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The '''Proskomedia''' (from the Greek προσκομιδή, “offering”), sometimes referred to as ''prothesis'' (from the Greek πρόϑεσις, "setting forth") or ''proskomide'', is the '''Office of Oblation''' celebrated by the [[priest]] prior to the [[Divine Liturgy]] during which the bread and wine are prepared for the [[Eucharist]]. The Proskomedia is a prerequisite for the Divine Liturgy. The priest conducts the Office of Oblation behind the [[Iconostasis]] at the '''[[Table of oblation]]''' or '''Table of Preparation''' (also '''Prothesis''', or
sometime Proskomide) that is located to the left of the [[Altar]] Table. Proskomedia, when translated to English, means "preparation."
The Prothesis (Table of Oblation) represents the cave of Bethlehem where our Lord and Savior was born. Originally, the Prothesis was located in the same room as the altar table, being simply a smaller table placed against the eastern wall to the north of the altar table. During the reign of the Emperor [[Justin II]], the Prothesis came to occupy its own separate chamber to the north of the altar, in a separate apse, and joined to the altar by a door way. Another apse was added on the south side for the [[Diaconicon]]. From this time on many large Orthodox churches were built with three apses on the eastern end of the church building. However, most smaller churches continued to be built having only one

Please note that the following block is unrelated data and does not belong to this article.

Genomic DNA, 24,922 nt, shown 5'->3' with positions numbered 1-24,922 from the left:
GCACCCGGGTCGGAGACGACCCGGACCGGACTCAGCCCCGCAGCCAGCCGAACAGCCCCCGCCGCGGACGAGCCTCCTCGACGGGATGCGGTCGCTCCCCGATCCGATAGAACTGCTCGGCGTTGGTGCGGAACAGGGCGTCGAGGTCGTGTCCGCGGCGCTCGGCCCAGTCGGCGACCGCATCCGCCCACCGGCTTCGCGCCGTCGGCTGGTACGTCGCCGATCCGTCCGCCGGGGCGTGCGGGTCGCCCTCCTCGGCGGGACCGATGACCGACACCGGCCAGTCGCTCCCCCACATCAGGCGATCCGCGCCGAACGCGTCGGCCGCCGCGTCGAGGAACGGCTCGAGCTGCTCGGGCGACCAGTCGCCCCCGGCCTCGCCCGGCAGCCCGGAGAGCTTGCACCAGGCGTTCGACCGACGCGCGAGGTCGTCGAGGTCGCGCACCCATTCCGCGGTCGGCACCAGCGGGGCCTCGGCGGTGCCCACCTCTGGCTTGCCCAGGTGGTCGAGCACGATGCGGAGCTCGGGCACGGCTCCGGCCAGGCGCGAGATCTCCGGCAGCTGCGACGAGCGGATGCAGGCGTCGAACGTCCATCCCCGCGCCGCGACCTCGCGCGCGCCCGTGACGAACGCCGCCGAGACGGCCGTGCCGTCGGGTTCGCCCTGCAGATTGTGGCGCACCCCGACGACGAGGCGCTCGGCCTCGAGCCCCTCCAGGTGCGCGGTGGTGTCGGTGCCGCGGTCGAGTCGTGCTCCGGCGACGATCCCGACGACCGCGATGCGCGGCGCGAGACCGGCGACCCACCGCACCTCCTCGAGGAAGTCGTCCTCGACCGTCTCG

aspe containing the altar, the Prothesis and the Diaconicon.
[[Image:Discos Chalice.jpg|left|thumb|150px|The Chalice with the Diskos and Star]]